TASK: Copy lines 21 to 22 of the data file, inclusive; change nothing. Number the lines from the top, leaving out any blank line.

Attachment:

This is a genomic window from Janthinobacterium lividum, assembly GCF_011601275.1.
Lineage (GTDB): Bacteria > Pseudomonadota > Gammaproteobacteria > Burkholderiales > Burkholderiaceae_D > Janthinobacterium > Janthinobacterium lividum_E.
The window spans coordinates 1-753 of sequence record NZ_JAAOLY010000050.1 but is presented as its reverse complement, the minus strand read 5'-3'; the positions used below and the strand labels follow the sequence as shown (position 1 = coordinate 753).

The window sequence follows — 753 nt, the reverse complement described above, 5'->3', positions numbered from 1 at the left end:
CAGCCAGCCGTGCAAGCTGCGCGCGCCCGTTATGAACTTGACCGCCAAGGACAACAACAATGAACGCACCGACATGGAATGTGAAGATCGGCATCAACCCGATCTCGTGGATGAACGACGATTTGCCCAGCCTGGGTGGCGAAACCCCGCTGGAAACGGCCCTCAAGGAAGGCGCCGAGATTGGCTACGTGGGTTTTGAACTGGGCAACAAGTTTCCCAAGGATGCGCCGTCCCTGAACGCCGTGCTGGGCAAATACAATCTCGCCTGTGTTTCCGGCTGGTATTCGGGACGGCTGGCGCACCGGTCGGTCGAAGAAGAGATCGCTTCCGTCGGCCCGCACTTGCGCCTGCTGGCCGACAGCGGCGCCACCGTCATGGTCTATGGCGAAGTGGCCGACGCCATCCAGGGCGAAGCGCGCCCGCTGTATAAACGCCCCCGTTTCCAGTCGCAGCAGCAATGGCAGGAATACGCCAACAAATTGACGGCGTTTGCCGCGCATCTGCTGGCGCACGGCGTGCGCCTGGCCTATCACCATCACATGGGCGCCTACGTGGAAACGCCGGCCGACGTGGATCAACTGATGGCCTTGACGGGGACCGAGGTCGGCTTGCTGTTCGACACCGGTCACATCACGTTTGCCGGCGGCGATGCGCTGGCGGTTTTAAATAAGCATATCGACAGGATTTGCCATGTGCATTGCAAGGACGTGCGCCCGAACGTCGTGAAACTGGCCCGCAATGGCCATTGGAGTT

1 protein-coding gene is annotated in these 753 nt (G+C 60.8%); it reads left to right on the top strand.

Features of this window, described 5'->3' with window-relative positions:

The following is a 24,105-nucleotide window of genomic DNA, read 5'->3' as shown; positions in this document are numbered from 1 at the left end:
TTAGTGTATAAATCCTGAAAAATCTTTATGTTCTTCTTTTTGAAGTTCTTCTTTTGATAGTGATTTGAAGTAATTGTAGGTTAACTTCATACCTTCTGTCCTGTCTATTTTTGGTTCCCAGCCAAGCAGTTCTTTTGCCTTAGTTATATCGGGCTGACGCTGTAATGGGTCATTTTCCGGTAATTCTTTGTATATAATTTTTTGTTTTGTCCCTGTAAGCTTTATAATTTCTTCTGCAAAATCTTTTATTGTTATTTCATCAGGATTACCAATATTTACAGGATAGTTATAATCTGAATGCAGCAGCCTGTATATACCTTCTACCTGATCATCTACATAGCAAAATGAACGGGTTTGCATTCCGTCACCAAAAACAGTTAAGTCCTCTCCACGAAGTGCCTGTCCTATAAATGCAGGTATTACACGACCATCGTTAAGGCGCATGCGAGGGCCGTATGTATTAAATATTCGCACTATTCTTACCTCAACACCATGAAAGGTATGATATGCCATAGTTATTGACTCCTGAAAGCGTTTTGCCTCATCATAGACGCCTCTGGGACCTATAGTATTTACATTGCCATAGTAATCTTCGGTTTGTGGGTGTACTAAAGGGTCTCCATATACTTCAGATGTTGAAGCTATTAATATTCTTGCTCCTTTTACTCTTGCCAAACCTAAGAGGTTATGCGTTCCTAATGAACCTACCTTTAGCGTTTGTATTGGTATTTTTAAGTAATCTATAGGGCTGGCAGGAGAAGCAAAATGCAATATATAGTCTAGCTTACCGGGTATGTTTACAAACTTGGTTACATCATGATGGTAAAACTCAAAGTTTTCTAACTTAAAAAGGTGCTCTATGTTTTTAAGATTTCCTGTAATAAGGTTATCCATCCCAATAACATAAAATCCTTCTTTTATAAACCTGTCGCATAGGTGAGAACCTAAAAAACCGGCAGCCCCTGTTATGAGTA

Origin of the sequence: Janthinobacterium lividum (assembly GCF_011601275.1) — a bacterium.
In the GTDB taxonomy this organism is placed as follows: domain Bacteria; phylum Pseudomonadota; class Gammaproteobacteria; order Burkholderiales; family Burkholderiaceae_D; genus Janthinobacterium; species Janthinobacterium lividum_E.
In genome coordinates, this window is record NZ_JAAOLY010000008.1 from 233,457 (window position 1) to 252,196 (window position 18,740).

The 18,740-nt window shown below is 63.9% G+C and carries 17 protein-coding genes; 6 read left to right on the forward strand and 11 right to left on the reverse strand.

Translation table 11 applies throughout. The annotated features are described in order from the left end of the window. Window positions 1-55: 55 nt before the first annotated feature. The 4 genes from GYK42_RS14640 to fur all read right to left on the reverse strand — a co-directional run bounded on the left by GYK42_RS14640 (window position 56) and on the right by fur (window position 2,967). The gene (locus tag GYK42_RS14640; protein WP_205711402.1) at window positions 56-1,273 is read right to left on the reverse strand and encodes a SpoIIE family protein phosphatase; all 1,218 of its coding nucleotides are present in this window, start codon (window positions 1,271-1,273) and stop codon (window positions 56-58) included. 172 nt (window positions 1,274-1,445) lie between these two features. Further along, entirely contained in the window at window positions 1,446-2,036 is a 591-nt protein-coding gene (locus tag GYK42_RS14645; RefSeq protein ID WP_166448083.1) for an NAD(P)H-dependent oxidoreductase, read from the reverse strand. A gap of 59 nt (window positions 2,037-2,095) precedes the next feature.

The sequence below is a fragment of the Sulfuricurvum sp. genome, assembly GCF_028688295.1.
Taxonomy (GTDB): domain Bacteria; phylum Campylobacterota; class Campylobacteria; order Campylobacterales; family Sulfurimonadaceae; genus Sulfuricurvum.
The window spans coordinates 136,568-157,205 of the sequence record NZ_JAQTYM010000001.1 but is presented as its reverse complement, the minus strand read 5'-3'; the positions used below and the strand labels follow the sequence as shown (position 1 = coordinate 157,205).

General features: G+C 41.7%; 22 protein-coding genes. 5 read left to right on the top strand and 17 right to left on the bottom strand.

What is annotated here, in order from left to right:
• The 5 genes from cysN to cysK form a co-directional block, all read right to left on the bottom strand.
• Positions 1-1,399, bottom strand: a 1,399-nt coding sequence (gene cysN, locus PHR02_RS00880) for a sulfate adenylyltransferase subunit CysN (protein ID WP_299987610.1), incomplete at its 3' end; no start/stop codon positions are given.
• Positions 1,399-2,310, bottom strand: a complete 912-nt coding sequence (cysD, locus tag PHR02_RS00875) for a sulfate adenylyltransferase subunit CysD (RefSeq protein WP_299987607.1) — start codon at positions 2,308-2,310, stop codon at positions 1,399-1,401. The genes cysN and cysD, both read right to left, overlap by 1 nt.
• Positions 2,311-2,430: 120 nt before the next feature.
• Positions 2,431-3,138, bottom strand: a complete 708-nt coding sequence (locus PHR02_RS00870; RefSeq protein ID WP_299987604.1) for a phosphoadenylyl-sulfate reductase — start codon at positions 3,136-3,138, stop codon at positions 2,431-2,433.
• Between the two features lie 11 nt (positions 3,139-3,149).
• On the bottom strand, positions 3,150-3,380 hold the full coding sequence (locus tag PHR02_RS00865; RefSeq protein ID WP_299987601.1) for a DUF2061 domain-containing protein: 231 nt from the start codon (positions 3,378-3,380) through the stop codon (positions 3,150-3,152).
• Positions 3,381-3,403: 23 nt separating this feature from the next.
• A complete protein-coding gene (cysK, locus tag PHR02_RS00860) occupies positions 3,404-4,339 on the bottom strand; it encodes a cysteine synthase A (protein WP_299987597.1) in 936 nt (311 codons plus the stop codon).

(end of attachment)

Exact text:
• Positions 1-1,399, bottom strand: a 1,399-nt coding sequence (gene cysN, locus PHR02_RS00880) for a sulfate adenylyltransferase subunit CysN (protein ID WP_299987610.1), incomplete at its 3' end; no start/stop codon positions are given.
• Positions 1,399-2,310, bottom strand: a complete 912-nt coding sequence (cysD, locus tag PHR02_RS00875) for a sulfate adenylyltransferase subunit CysD (RefSeq protein WP_299987607.1) — start codon at positions 2,308-2,310, stop codon at positions 1,399-1,401. The genes cysN and cysD, both read right to left, overlap by 1 nt.